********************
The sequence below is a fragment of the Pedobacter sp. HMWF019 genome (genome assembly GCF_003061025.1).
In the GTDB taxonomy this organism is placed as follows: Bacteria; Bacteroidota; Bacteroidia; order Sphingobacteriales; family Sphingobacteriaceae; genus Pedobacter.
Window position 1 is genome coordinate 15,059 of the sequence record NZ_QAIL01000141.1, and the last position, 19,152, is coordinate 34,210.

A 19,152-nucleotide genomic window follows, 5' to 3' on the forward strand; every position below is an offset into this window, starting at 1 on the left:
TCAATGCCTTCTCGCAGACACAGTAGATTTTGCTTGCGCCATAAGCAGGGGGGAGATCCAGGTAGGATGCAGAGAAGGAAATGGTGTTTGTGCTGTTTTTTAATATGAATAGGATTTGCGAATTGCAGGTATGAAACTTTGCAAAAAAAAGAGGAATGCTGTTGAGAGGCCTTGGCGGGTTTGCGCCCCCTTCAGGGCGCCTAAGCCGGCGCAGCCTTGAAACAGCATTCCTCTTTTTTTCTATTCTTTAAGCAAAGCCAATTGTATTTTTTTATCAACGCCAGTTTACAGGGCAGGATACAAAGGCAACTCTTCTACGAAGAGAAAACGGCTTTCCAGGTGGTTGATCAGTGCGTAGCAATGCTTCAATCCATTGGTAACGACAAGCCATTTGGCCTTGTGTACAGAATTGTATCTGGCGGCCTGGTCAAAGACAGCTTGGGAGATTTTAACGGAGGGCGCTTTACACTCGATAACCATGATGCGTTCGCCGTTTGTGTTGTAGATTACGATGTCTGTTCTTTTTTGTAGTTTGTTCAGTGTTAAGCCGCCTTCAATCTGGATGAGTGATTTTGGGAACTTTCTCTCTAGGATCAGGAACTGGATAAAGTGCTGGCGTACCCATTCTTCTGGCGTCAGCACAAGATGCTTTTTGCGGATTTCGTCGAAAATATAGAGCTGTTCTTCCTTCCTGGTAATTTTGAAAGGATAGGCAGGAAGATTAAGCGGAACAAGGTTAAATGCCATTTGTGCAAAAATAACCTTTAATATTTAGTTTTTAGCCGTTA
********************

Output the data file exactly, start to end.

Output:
The sequence below is a fragment of the Pedobacter sp. HMWF019 genome (genome assembly GCF_003061025.1).
In the GTDB taxonomy this organism is placed as follows: Bacteria; Bacteroidota; Bacteroidia; order Sphingobacteriales; family Sphingobacteriaceae; genus Pedobacter.
Window position 1 is genome coordinate 15,059 of the sequence record NZ_QAIL01000141.1, and the last position, 19,152, is coordinate 34,210.

A 19,152-nucleotide genomic window follows, 5' to 3' on the forward strand; every position below is an offset into this window, starting at 1 on the left:
TCAATGCCTTCTCGCAGACACAGTAGATTTTGCTTGCGCCATAAGCAGGGGGGAGATCCAGGTAGGATGCAGAGAAGGAAATGGTGTTTGTGCTGTTTTTTAATATGAATAGGATTTGCGAATTGCAGGTATGAAACTTTGCAAAAAAAAGAGGAATGCTGTTGAGAGGCCTTGGCGGGTTTGCGCCCCCTTCAGGGCGCCTAAGCCGGCGCAGCCTTGAAACAGCATTCCTCTTTTTTTCTATTCTTTAAGCAAAGCCAATTGTATTTTTTTATCAACGCCAGTTTACAGGGCAGGATACAAAGGCAACTCTTCTACGAAGAGAAAACGGCTTTCCAGGTGGTTGATCAGTGCGTAGCAATGCTTCAATCCATTGGTAACGACAAGCCATTTGGCCTTGTGTACAGAATTGTATCTGGCGGCCTGGTCAAAGACAGCTTGGGAGATTTTAACGGAGGGCGCTTTACACTCGATAACCATGATGCGTTCGCCGTTTGTGTTGTAGATTACGATGTCTGTTCTTTTTTGTAGTTTGTTCAGTGTTAAGCCGCCTTCAATCTGGATGAGTGATTTTGGGAACTTTCTCTCTAGGATCAGGAACTGGATAAAGTGCTGGCGTACCCATTCTTCTGGCGTCAGCACAAGATGCTTTTTGCGGATTTCGTCGAAAATATAGAGCTGTTCTTCCTTCCTGGTAATTTTGAAAGGATAGGCAGGAAGATTAAGCGGAACAAGGTTAAATGCCATTTGTGCAAAAATAACCTTTAATATTTAGTTTTTAGCCGTTA